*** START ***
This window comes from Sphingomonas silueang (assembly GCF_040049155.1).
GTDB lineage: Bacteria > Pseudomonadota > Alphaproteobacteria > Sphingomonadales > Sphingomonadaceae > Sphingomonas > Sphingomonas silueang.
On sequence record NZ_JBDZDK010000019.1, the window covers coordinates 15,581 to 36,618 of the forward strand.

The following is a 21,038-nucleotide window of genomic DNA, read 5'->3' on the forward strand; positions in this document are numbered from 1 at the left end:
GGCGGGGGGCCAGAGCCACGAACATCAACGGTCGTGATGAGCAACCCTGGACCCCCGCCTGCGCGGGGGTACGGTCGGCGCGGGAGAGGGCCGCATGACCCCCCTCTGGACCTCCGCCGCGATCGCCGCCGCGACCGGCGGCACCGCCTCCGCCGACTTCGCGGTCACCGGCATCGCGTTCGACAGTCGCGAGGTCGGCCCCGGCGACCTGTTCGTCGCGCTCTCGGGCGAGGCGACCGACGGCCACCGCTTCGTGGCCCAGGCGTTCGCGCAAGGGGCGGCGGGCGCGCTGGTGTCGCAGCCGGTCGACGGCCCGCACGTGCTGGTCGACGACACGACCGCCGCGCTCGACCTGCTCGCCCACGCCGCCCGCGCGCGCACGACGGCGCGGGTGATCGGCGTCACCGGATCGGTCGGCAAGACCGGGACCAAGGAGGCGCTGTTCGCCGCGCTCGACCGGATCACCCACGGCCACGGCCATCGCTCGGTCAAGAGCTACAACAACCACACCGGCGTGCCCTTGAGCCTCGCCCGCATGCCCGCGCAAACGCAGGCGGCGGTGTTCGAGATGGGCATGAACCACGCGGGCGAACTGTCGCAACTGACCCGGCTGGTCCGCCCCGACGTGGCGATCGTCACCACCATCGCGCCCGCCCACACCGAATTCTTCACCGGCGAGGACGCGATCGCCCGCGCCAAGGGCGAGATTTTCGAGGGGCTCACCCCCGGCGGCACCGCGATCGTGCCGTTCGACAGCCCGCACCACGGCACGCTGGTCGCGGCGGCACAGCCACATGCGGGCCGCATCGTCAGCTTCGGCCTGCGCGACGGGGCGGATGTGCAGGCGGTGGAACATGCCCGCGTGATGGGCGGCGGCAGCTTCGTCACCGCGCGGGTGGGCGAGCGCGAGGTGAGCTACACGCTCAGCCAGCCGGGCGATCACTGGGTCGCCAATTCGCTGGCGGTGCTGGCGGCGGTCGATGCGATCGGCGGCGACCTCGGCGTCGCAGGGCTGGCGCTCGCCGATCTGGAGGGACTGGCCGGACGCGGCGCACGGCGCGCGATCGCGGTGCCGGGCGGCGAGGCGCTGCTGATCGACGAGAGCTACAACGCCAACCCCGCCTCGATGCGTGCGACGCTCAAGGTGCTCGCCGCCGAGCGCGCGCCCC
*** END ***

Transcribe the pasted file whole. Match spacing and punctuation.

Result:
This window comes from Sphingomonas silueang (assembly GCF_040049155.1).
GTDB lineage: Bacteria > Pseudomonadota > Alphaproteobacteria > Sphingomonadales > Sphingomonadaceae > Sphingomonas > Sphingomonas silueang.
On sequence record NZ_JBDZDK010000019.1, the window covers coordinates 15,581 to 36,618 of the forward strand.

The following is a 21,038-nucleotide window of genomic DNA, read 5'->3' on the forward strand; positions in this document are numbered from 1 at the left end:
GGCGGGGGGCCAGAGCCACGAACATCAACGGTCGTGATGAGCAACCCTGGACCCCCGCCTGCGCGGGGGTACGGTCGGCGCGGGAGAGGGCCGCATGACCCCCCTCTGGACCTCCGCCGCGATCGCCGCCGCGACCGGCGGCACCGCCTCCGCCGACTTCGCGGTCACCGGCATCGCGTTCGACAGTCGCGAGGTCGGCCCCGGCGACCTGTTCGTCGCGCTCTCGGGCGAGGCGACCGACGGCCACCGCTTCGTGGCCCAGGCGTTCGCGCAAGGGGCGGCGGGCGCGCTGGTGTCGCAGCCGGTCGACGGCCCGCACGTGCTGGTCGACGACACGACCGCCGCGCTCGACCTGCTCGCCCACGCCGCCCGCGCGCGCACGACGGCGCGGGTGATCGGCGTCACCGGATCGGTCGGCAAGACCGGGACCAAGGAGGCGCTGTTCGCCGCGCTCGACCGGATCACCCACGGCCACGGCCATCGCTCGGTCAAGAGCTACAACAACCACACCGGCGTGCCCTTGAGCCTCGCCCGCATGCCCGCGCAAACGCAGGCGGCGGTGTTCGAGATGGGCATGAACCACGCGGGCGAACTGTCGCAACTGACCCGGCTGGTCCGCCCCGACGTGGCGATCGTCACCACCATCGCGCCCGCCCACACCGAATTCTTCACCGGCGAGGACGCGATCGCCCGCGCCAAGGGCGAGATTTTCGAGGGGCTCACCCCCGGCGGCACCGCGATCGTGCCGTTCGACAGCCCGCACCACGGCACGCTGGTCGCGGCGGCACAGCCACATGCGGGCCGCATCGTCAGCTTCGGCCTGCGCGACGGGGCGGATGTGCAGGCGGTGGAACATGCCCGCGTGATGGGCGGCGGCAGCTTCGTCACCGCGCGGGTGGGCGAGCGCGAGGTGAGCTACACGCTCAGCCAGCCGGGCGATCACTGGGTCGCCAATTCGCTGGCGGTGCTGGCGGCGGTCGATGCGATCGGCGGCGACCTCGGCGTCGCAGGGCTGGCGCTCGCCGATCTGGAGGGACTGGCCGGACGCGGCGCACGGCGCGCGATCGCGGTGCCGGGCGGCGAGGCGCTGCTGATCGACGAGAGCTACAACGCCAACCCCGCCTCGATGCGTGCGACGCTCAAGGTGCTCGCCGCCGAGCGCGCGCCCC